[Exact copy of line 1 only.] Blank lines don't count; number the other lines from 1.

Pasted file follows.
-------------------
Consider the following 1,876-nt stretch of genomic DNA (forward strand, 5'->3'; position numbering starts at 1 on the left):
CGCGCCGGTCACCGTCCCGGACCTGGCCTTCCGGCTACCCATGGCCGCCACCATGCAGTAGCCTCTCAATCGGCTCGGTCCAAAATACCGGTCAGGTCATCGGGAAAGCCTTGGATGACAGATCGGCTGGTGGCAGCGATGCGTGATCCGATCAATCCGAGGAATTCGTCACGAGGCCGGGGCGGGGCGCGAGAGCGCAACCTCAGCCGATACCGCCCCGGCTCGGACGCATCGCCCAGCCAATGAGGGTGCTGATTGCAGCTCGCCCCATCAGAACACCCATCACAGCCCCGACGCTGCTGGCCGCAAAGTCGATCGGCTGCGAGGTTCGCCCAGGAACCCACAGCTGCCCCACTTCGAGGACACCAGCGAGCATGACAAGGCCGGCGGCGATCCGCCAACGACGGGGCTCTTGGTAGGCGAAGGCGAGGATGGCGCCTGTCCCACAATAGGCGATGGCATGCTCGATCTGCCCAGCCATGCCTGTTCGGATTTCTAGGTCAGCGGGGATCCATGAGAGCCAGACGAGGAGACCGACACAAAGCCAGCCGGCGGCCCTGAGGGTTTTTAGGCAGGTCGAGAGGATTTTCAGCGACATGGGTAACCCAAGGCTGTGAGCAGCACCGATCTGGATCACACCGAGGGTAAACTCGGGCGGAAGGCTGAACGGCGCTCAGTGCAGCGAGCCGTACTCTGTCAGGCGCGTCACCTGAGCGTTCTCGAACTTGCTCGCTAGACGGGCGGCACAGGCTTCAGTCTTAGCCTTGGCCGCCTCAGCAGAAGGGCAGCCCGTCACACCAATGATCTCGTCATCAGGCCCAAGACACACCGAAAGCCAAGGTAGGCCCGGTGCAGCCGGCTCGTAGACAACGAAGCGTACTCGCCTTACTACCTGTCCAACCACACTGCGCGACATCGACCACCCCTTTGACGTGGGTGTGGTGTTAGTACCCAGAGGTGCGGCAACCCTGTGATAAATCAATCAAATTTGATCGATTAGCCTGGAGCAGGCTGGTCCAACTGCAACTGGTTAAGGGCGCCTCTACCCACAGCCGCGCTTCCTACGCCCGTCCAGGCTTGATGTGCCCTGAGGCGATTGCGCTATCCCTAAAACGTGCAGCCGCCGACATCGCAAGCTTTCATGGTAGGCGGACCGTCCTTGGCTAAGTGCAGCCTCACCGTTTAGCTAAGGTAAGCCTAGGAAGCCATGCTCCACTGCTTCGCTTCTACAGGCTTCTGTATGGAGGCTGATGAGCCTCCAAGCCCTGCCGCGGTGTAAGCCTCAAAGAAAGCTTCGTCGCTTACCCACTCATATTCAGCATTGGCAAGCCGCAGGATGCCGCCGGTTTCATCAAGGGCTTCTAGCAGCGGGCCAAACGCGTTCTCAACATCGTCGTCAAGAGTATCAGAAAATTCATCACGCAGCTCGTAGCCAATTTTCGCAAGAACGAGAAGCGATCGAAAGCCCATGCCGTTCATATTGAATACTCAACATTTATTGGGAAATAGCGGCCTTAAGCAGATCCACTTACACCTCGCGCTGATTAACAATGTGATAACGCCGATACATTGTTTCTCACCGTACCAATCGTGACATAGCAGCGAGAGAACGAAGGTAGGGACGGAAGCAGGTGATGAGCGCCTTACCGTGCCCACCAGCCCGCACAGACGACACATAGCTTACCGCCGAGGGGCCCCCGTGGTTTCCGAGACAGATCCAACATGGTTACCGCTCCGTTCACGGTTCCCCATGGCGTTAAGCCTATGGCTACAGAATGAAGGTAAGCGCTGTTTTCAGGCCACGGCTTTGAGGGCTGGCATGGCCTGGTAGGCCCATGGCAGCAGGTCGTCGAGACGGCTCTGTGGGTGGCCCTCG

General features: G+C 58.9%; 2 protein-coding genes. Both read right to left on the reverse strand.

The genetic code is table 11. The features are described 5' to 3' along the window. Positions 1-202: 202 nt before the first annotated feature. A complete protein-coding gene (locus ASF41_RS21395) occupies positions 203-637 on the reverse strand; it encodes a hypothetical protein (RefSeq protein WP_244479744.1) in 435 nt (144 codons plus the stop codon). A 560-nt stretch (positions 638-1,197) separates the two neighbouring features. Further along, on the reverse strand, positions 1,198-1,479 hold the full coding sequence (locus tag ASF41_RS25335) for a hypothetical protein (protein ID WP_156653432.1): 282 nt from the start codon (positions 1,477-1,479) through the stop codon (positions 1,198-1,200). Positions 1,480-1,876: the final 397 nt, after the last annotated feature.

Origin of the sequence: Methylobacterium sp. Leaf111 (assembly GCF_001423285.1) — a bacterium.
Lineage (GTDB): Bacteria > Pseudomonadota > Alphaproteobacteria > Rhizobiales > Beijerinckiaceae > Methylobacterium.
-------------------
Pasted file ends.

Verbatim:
Consider the following 1,876-nt stretch of genomic DNA (forward strand, 5'->3'; position numbering starts at 1 on the left):